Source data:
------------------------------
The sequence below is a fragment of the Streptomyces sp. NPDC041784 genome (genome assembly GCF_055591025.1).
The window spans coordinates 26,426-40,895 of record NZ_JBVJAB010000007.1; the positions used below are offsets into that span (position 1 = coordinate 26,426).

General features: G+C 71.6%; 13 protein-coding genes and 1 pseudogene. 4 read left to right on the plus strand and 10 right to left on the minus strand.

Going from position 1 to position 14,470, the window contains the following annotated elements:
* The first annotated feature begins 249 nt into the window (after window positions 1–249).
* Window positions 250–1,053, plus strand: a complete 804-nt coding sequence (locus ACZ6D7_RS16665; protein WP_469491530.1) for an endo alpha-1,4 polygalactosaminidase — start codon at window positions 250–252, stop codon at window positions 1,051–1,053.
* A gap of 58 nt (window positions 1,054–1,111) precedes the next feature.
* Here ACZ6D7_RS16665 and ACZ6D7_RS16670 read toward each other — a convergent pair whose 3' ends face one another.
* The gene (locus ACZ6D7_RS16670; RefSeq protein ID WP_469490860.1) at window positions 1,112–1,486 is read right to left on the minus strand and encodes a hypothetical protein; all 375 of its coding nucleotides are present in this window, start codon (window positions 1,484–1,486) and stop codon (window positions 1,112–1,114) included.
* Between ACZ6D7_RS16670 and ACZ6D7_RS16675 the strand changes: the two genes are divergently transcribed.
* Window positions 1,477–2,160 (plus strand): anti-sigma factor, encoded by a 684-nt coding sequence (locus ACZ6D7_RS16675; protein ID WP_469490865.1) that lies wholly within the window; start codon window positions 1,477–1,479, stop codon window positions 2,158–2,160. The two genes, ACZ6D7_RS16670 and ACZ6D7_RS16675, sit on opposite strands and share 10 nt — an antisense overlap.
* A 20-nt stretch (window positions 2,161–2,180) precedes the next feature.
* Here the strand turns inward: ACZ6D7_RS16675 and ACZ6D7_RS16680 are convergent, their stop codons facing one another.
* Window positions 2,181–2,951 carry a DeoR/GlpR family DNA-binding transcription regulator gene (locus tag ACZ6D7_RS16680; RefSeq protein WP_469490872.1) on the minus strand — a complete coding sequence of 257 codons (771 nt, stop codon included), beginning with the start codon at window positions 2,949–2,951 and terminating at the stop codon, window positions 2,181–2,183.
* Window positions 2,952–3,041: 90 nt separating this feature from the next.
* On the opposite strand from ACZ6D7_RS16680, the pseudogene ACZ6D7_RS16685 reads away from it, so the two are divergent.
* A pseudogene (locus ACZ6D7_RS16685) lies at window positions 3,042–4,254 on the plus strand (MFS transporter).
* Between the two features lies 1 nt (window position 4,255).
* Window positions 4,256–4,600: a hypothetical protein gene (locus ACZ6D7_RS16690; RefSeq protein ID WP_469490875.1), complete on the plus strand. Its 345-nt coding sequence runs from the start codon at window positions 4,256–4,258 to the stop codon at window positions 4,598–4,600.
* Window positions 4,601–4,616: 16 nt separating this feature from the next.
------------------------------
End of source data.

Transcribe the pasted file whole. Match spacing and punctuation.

The sequence below is a fragment of the Streptomyces sp. NPDC041784 genome (genome assembly GCF_055591025.1).
The window spans coordinates 26,426-40,895 of record NZ_JBVJAB010000007.1; the positions used below are offsets into that span (position 1 = coordinate 26,426).

General features: G+C 71.6%; 13 protein-coding genes and 1 pseudogene. 4 read left to right on the plus strand and 10 right to left on the minus strand.

Going from position 1 to position 14,470, the window contains the following annotated elements:
* The first annotated feature begins 249 nt into the window (after window positions 1–249).
* Window positions 250–1,053, plus strand: a complete 804-nt coding sequence (locus ACZ6D7_RS16665; protein WP_469491530.1) for an endo alpha-1,4 polygalactosaminidase — start codon at window positions 250–252, stop codon at window positions 1,051–1,053.
* A gap of 58 nt (window positions 1,054–1,111) precedes the next feature.
* Here ACZ6D7_RS16665 and ACZ6D7_RS16670 read toward each other — a convergent pair whose 3' ends face one another.
* The gene (locus ACZ6D7_RS16670; RefSeq protein ID WP_469490860.1) at window positions 1,112–1,486 is read right to left on the minus strand and encodes a hypothetical protein; all 375 of its coding nucleotides are present in this window, start codon (window positions 1,484–1,486) and stop codon (window positions 1,112–1,114) included.
* Between ACZ6D7_RS16670 and ACZ6D7_RS16675 the strand changes: the two genes are divergently transcribed.
* Window positions 1,477–2,160 (plus strand): anti-sigma factor, encoded by a 684-nt coding sequence (locus ACZ6D7_RS16675; protein ID WP_469490865.1) that lies wholly within the window; start codon window positions 1,477–1,479, stop codon window positions 2,158–2,160. The two genes, ACZ6D7_RS16670 and ACZ6D7_RS16675, sit on opposite strands and share 10 nt — an antisense overlap.
* A 20-nt stretch (window positions 2,161–2,180) precedes the next feature.
* Here the strand turns inward: ACZ6D7_RS16675 and ACZ6D7_RS16680 are convergent, their stop codons facing one another.
* Window positions 2,181–2,951 carry a DeoR/GlpR family DNA-binding transcription regulator gene (locus tag ACZ6D7_RS16680; RefSeq protein WP_469490872.1) on the minus strand — a complete coding sequence of 257 codons (771 nt, stop codon included), beginning with the start codon at window positions 2,949–2,951 and terminating at the stop codon, window positions 2,181–2,183.
* Window positions 2,952–3,041: 90 nt separating this feature from the next.
* On the opposite strand from ACZ6D7_RS16680, the pseudogene ACZ6D7_RS16685 reads away from it, so the two are divergent.
* A pseudogene (locus ACZ6D7_RS16685) lies at window positions 3,042–4,254 on the plus strand (MFS transporter).
* Between the two features lies 1 nt (window position 4,255).
* Window positions 4,256–4,600: a hypothetical protein gene (locus ACZ6D7_RS16690; RefSeq protein ID WP_469490875.1), complete on the plus strand. Its 345-nt coding sequence runs from the start codon at window positions 4,256–4,258 to the stop codon at window positions 4,598–4,600.
* Window positions 4,601–4,616: 16 nt separating this feature from the next.